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Degradation Specific OCR

Masters Thesis, Boise State University, December 2010

Subramaniam Venkatraman

Optical Character Recognition (OCR) is the mechanical or electronic translation of
scanned images of handwritten, typewritten or printed text into machine-encoded
text. OCR has many applications, such as enabling a text document in a physical
form to be editable, or enabling computer searching on the computer digitally of
a text that was initially in printed form. OCR engines are widely used to digitize
text documents so that they can be digitally stored for remote access, mainly for
websites. This facilitates the availability of these invaluable resources instantly,
no matter the geographical location of the end user. Huge OCR misclassification
errors can occur when an OCR engine is used to digitize a document that is
degraded. The degradation may be due to varied reasons including aging of the
paper, incomplete printed characters on the original document and blots of ink
on the document being a few. In this thesis, the degradation clue to scanning of
text documents was considered. To improve the OCR performance it is vital to
train the classifier on a large training set that has significant data points similar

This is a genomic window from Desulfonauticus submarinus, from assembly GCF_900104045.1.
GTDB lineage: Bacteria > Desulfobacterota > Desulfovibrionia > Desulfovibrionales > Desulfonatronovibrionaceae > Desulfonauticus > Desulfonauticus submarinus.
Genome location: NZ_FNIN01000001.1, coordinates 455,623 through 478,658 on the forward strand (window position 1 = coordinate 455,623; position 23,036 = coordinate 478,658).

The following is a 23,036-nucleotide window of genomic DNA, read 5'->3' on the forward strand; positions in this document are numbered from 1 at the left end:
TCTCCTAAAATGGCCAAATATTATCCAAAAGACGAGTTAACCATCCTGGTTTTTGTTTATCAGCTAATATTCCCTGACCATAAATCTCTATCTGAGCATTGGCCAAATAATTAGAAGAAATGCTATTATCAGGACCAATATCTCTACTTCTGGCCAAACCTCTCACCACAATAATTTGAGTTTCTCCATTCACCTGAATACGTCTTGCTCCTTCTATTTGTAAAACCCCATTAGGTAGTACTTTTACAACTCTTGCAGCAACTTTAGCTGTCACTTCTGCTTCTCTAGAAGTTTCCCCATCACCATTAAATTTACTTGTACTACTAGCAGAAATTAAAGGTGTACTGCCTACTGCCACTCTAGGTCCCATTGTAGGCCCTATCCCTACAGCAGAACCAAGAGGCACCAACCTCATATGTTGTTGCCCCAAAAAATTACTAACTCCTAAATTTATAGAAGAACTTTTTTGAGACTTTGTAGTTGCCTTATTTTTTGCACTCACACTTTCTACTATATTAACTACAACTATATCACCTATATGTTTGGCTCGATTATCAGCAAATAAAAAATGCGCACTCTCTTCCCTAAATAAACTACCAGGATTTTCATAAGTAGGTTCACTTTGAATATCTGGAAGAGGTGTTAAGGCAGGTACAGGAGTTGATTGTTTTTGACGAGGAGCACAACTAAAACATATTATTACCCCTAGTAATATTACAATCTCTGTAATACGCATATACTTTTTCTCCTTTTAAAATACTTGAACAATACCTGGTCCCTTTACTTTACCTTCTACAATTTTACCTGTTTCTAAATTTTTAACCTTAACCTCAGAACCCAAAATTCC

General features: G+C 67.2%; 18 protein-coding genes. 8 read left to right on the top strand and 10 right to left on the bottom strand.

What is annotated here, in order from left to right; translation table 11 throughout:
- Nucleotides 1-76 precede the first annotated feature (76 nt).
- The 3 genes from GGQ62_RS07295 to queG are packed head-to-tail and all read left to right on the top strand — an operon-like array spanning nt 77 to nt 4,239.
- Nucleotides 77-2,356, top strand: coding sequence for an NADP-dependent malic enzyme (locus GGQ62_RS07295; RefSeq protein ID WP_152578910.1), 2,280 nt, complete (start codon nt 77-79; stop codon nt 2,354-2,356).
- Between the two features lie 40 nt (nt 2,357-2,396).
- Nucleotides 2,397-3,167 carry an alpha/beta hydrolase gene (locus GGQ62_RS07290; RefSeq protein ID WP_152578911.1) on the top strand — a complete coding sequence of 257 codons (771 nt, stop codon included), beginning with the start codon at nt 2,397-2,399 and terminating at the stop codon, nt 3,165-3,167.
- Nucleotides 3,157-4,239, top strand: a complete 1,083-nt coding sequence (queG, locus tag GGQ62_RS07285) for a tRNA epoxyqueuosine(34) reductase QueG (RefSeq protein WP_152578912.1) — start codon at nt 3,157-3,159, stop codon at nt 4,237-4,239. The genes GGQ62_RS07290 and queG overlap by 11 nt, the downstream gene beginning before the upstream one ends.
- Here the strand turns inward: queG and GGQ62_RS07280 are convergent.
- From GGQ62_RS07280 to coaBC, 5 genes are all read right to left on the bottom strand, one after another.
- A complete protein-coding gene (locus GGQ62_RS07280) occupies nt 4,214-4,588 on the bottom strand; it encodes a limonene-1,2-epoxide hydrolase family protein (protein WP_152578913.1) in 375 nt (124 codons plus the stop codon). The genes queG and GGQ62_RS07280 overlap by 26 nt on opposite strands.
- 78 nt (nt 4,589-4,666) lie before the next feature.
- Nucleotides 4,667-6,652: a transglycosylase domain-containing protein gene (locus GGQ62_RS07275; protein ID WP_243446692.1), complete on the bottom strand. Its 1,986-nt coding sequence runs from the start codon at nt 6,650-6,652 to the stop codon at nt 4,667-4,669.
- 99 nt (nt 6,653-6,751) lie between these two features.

to the degraded real life characters. In this thesis characters with varying degrees
of blurring and binarization thresholds were generated and they were used to
calculate Edge Spread degradation parameters. These parameters were then used
to divide the training data set of the OCR engine into more homogeneous sets. The
resulting classification accuracy by training on these smaller sets was analyzed.

The training data set consisted of 100,000 data points of 300 DPI, 12 point Sans
Serif font lower case characters ‘c’ and ‘e’. These characters were generated with
random values of threshold and blur width with random Gaussian noise added. To
group the similar degraded characters together clustering was performed using the
Isodata clustering algorithm. The two edge spread parameters, one calculated on
isolated edges named DC, one calculated on edges in close proximity accounting for
interference effects, named MDC, were estimated that fit the cluster boundaries.
These values were then used to divide the training data and a Bayesian classifier
was used for recognition. It was verified that MDC is slightly better than DC as
a division parameter. A choice of either 2 or 3 partitions was found to be the best
choice for dataset division. An experimental way to estimate the best boundary
to divide the data set was determined and tests were conducted that verified it.
Both crisp and fuzzy approaches for classifier training and testing were implemented
and various combinations were tried with the crisp training and fuzzy
testing being the best approach giving a 98% classification rate in comparison to
94% for the classification of the data set with no divisions.

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